Kirby was originally Hubby's cat. Hubby and his kids adopted Kirby from a Humane Society when Kirby was just a baby kitten. The runt of the litter, in fact.
The adoption came during a tough time for Hubby. He was in the middle of a nasty custody fight which he was fighting tooth and nail. The kids were still little; Kirby helped fill Hubby's house with love and activity when the kids weren't there. Kirby would also provide a lot of comfort on the really bad days, when there was a court hearing, or some ridiculous demand from his ex would arrive in the form of a letter via US Mail. And, of course, Kirby would just be gentle, loving Kirby every other hour of every other day, bringing a lot of smiles, purrs and happiness in to Hubby's life.
We were just dating when Hubby adopted Kirby. I had my own cats and lived in a different house. When Hubby and I decided to move in together, we knew we were blending families: human and fur.
My cat Callie fell in love with Kirby pretty quickly. The two became fast friends. They would hang out together a lot and just sort of "be".
My other cat, Gorby, was definitely the alpha male in the house. He and Kirby did not get along so well for a long time. They finally got to a point where Gorby tolerated Kirby and then gradually got to appreciate each other.
In fact, it was Kirby that would keep Gorby company when Gorby was sick with the cancer that finally took him 16-months ago.
When Gorby died, my heart was fully broken. I didn't think I could ever reach that level of grief again.
I was wrong.
Kirby got sick very suddenly. He developed a strange hacking cough that got progressively worse over Christmas weekend. Finally, late on Sunday night, his breathing was very labored and we rushed him to the University of Minnesota Small Animal Hospital.
At first, the doctor thought it might be heart failure or cancer. They put Kirby in to an oxygen cage, which helped his breathing while the doctors ran tests through the night.
Monday morning, results were inconclusive, although both heart failure and cancer were ruled out.
Kirby was doing okay in the oxygen cage, but would begin gasping for air within about a minute when taken out.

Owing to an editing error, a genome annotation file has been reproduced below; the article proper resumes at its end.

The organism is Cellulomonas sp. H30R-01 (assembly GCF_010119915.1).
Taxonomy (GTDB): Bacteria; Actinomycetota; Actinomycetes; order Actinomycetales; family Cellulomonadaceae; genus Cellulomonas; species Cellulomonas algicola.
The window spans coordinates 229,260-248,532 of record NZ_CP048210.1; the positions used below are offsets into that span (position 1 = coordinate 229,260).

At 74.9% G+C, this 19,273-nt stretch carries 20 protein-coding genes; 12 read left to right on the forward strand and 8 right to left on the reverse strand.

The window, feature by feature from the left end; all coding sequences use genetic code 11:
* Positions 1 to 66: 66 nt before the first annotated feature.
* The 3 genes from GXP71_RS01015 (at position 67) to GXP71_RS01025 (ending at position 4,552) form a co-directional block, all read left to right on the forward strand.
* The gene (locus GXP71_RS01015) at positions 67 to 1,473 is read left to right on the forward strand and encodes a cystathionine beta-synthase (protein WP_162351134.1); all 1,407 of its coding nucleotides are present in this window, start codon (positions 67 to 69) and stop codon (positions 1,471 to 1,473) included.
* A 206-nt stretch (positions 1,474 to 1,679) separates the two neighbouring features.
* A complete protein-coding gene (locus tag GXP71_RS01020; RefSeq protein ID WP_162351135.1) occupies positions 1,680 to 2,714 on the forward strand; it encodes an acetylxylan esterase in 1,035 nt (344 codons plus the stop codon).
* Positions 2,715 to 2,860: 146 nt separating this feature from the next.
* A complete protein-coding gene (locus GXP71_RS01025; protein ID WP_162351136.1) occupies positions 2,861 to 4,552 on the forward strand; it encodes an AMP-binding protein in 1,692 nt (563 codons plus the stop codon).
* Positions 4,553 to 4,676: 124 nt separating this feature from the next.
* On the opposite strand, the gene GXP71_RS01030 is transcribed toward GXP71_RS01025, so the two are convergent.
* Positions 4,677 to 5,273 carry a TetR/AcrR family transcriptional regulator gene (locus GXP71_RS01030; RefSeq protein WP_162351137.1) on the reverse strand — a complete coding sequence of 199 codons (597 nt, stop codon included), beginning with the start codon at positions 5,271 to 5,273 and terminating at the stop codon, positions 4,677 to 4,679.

The only thing that came up as a possibility was something called "lipoid pneumonia". It is extremely rare. So rare that no one at the U had seen it in a live cat, only in one's passed away. Still, they were not positive that this was the problem.
We had a chance to visit Kirby on Monday night. We could put our hands in to the oxygen cage to pet him via a couple of port holes.
The doctor suggested trying a heavy dose of steroids to try to reduce the inflammation around his lungs. If the steroids were going to work, we'd see an improvement in about 24-hours. Hubby thought it was worth the effort, Kirby got the shot and we went home to wait.
The next morning, very early, we got a call from the doctor. The news came that the steroids had not helped and, in fact, Kirby was doing much worse. His carbon dioxide level had increased significantly. His lungs were just not strong enough to expel the air out, which created a build up.
The vet did not think that Kirby could keep up the effort of breathing for much longer.
With very heavy hearts, Hubby and I drove to the U and got to spend our last few minutes with Kirby. Then, Warren made one of the hardest decisions he's ever had to make in his life.
As peaceful as Kirby's passing was, it does not erase the fact that our house and our souls are just a bit more empty this New Year's Eve. That horrible ache I felt when Gorby died is back and it feels just as bad now as it did then.
Callie seems to be missing her friend too. She is sleeping upstairs on the couch that the two of them frequently shared.
I'm just hoping that Kirby has found Gorby at the Rainbow Bridge and that the two of them are sharing a little snooze and maybe some catnip and a really good tin of canned cat food.
Rest in peace, Kirby. We love you and miss you a lot.